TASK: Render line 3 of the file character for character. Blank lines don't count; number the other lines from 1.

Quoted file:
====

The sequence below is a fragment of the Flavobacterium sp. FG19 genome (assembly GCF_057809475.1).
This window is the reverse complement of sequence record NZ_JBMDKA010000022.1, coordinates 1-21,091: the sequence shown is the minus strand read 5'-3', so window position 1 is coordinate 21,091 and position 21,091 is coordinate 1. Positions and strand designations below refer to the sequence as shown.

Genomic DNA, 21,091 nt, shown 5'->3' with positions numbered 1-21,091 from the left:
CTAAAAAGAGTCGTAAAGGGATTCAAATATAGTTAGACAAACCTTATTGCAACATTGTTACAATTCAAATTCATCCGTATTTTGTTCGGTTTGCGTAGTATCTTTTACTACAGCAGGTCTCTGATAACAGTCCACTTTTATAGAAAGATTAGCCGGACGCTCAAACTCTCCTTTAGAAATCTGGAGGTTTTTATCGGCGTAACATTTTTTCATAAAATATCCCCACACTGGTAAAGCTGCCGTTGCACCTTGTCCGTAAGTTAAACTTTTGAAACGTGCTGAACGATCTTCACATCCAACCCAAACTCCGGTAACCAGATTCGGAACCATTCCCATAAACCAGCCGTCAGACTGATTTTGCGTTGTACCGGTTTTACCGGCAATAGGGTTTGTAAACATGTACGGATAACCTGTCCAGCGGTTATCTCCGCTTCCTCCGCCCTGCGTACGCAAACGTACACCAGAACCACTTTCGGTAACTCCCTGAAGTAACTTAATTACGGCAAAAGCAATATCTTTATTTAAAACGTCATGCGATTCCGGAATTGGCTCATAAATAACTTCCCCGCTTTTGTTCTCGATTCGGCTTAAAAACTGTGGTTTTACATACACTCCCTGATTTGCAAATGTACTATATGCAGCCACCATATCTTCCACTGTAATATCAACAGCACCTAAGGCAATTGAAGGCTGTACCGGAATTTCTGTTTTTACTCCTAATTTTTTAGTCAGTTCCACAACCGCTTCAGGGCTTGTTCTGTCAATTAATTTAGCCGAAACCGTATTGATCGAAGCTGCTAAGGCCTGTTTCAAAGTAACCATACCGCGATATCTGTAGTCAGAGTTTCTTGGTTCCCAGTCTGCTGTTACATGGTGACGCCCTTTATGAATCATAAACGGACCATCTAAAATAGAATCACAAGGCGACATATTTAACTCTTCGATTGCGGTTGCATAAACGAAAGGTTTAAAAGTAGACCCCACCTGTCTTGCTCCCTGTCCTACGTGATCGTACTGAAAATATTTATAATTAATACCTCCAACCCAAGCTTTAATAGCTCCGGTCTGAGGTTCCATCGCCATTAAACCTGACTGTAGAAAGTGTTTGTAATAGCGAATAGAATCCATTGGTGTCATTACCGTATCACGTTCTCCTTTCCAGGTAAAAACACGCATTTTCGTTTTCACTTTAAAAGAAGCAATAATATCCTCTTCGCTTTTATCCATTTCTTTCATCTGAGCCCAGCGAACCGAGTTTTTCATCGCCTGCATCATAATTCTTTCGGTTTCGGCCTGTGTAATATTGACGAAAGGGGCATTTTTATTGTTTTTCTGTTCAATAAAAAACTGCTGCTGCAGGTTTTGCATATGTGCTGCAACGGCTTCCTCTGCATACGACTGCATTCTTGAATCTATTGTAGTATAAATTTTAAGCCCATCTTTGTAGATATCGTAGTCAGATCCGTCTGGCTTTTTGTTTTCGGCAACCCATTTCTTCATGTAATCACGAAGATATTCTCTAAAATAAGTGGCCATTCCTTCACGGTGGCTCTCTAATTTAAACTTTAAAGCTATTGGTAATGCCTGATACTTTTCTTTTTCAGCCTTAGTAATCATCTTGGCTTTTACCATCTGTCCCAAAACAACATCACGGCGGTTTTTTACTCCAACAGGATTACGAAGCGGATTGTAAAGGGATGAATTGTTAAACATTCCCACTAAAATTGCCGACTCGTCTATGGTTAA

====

Genomic DNA, 21,091 nt, shown 5'->3' with positions numbered 1-21,091 from the left: